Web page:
[SPOILERS ahead for The Walking Dead season six, episode seven, “Heads Up”]
In the end, after all the speculation, theorizing, deflecting, and a month of cliffhanging tension, Glenn lives, and it went down about exactly as the “dumpster theory” said it would.
This we had already seen at the end of episode three: Glenn and Nicholas are cornered with their backs to a fence on top of a dumpster with a swarm of walkers clambering for them. Stupid, doomed Nicholas says “Thank you,” shoots himself, falls into Glenn, they both tumble into the morass of walkers. But now we see that Nicholas fell on top of Glenn, and as Nicholas is being eviscerated, Glenn crawls out from under him and scrambles under the dumpster. As walkers reach for him, he kills them, ironically creating a protective barrier of dead zombie flesh on the three exposed sides of the dumpster. Eventually the walkers drift off and Glenn emerges more or less intact.
Why did we have to wait that excruciating month to learn of Glenn’s fate? Show exec producer Scott Gimple joined actor Steven Yeun on The Talking Dead after the episode last night. “When people leave the walls, they don’t have cell phones,” Gimple said. “They aren’t rocking ’80s beepers. You don’t know what happens. You have no idea. When they leave that could be the last time you ever see them, and I think it was important to do a story this year about uncertainty and that the audience would share that uncertainty that the characters had like in episode five. Maggie didn’t know what happened to Glenn, and I wanted the audience to be exactly where she was, to feel the exact same way.”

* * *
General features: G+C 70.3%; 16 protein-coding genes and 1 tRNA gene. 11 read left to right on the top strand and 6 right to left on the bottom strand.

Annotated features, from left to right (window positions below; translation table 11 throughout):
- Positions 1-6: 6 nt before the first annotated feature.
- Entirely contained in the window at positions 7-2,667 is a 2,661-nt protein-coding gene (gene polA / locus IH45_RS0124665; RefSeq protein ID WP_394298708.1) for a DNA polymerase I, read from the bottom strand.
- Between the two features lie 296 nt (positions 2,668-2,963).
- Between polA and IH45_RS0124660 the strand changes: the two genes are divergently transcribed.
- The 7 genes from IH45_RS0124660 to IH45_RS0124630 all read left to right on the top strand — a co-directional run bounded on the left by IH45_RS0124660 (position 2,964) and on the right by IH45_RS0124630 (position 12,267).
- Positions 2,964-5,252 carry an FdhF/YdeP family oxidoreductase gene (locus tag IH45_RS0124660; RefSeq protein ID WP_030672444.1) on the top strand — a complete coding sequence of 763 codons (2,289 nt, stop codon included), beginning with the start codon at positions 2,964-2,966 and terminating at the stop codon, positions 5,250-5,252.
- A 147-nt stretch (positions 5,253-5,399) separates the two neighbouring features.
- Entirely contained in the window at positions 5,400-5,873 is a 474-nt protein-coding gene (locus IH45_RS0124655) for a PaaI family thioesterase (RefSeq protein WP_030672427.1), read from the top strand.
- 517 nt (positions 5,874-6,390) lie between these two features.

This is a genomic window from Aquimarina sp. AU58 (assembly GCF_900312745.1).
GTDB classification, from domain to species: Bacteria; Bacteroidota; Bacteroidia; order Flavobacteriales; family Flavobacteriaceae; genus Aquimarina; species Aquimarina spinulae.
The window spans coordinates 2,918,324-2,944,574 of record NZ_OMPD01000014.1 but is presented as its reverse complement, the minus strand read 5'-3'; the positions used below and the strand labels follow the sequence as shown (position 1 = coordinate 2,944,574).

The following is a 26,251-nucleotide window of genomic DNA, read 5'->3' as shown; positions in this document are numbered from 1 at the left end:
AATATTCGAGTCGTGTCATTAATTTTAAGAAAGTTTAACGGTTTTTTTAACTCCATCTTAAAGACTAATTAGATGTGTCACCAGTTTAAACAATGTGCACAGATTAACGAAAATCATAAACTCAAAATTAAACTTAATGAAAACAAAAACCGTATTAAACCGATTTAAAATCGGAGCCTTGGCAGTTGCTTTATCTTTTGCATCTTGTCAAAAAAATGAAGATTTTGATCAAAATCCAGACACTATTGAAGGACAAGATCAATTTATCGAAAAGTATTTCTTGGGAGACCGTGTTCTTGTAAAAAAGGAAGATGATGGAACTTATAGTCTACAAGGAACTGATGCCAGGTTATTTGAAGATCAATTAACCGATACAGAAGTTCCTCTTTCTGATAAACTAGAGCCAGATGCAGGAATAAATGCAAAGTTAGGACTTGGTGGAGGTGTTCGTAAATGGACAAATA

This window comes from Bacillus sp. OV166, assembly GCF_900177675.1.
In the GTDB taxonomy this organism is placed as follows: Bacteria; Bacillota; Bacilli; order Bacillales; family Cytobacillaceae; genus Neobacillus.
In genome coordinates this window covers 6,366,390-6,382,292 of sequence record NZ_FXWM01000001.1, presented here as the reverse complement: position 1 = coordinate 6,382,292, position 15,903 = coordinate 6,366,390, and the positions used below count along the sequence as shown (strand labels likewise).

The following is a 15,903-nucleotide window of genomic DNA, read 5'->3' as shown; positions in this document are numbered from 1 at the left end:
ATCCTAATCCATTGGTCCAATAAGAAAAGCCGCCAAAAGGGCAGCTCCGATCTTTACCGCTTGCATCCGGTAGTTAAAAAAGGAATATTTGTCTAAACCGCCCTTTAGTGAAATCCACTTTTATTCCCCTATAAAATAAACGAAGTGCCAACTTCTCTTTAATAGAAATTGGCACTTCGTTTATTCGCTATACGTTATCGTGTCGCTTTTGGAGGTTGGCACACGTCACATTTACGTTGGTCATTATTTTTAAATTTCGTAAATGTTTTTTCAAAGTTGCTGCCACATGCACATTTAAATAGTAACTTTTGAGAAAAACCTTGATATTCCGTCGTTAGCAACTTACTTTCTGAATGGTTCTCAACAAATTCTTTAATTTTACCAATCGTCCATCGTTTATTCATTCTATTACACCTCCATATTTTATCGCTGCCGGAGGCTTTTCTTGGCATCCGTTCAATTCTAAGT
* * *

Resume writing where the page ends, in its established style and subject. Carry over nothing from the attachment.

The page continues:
And, naturally, they wanted to totally eff with their huge, fawning but cantankerous, emotionally volatile audience. Whatever else this month of uncertainty might have been, it was also a little demonstration of power by the most watched show on television. “We know you love this character. Let’s see how much you REALLY care and how long you’re willing to wait to find out, mwa-ha-ha-ha-ha!”
Yeun said that at least we were waiting for something that turned out well. “I think it proves that this world still can take that story of the good guy winning sometimes,” he said. “I really like the fact that it’s not this bent of always seeking out something miserable happening on television or something terrible and sulking on that and rather just really accepting the fact that sometimes good guys survive.”
So Glenn and the audience survive to fight another day. It’s very hard to ignore the rumors that the baddest Big Bad of them all in the comics series upon which the show is based, the dreaded Negan, is showing up in the last episode of the season. In the comics, Negan kills Glenn.
The real question — now that we have the Glenn answer — is will the audience tuck away a nugget of resentment at being so baldly manipulated? Right now, in the midst of a mostly great season full of powerful emotional undercurrents, epic action, and quickening interaction with heinous bad guys, all is forgiven. But down the line, maybe when another key character is done in, maybe Glenn himself, will buried audience resentment come back to bite the show in the ass?
And we all know what happens to walker bites.
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